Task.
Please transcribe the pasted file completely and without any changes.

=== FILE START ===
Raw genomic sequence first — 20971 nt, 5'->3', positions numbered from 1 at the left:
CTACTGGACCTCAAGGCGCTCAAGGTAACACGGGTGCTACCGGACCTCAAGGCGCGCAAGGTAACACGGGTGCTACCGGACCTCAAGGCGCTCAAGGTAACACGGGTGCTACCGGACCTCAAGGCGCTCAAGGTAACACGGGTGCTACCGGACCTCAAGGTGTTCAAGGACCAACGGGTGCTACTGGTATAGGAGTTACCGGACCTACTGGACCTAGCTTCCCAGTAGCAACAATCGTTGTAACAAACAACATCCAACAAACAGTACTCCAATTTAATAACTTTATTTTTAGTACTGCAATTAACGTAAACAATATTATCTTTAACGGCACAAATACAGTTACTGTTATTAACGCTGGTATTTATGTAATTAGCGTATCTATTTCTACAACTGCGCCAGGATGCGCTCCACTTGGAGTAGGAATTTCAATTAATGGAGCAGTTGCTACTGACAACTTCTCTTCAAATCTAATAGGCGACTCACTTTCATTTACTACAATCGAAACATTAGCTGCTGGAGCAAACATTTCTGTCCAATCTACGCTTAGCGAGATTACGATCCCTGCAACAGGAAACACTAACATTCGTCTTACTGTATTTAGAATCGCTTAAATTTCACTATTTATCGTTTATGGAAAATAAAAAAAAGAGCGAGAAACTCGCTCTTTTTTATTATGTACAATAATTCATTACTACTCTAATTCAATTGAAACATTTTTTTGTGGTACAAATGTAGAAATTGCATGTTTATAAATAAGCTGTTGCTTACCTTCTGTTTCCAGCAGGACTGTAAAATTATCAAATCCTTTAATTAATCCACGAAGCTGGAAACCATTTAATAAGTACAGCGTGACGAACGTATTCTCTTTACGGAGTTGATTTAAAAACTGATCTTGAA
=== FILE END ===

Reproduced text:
Raw genomic sequence first — 20971 nt, 5'->3', positions numbered from 1 at the left:
CTACTGGACCTCAAGGCGCTCAAGGTAACACGGGTGCTACCGGACCTCAAGGCGCGCAAGGTAACACGGGTGCTACCGGACCTCAAGGCGCTCAAGGTAACACGGGTGCTACCGGACCTCAAGGCGCTCAAGGTAACACGGGTGCTACCGGACCTCAAGGTGTTCAAGGACCAACGGGTGCTACTGGTATAGGAGTTACCGGACCTACTGGACCTAGCTTCCCAGTAGCAACAATCGTTGTAACAAACAACATCCAACAAACAGTACTCCAATTTAATAACTTTATTTTTAGTACTGCAATTAACGTAAACAATATTATCTTTAACGGCACAAATACAGTTACTGTTATTAACGCTGGTATTTATGTAATTAGCGTATCTATTTCTACAACTGCGCCAGGATGCGCTCCACTTGGAGTAGGAATTTCAATTAATGGAGCAGTTGCTACTGACAACTTCTCTTCAAATCTAATAGGCGACTCACTTTCATTTACTACAATCGAAACATTAGCTGCTGGAGCAAACATTTCTGTCCAATCTACGCTTAGCGAGATTACGATCCCTGCAACAGGAAACACTAACATTCGTCTTACTGTATTTAGAATCGCTTAAATTTCACTATTTATCGTTTATGGAAAATAAAAAAAAGAGCGAGAAACTCGCTCTTTTTTATTATGTACAATAATTCATTACTACTCTAATTCAATTGAAACATTTTTTTGTGGTACAAATGTAGAAATTGCATGTTTATAAATAAGCTGTTGCTTACCTTCTGTTTCCAGCAGGACTGTAAAATTATCAAATCCTTTAATTAATCCACGAAGCTGGAAACCATTTAATAAGTACAGCGTGACGAACGTATTCTCTTTACGGAGTTGATTTAAAAACTGATCTTGAA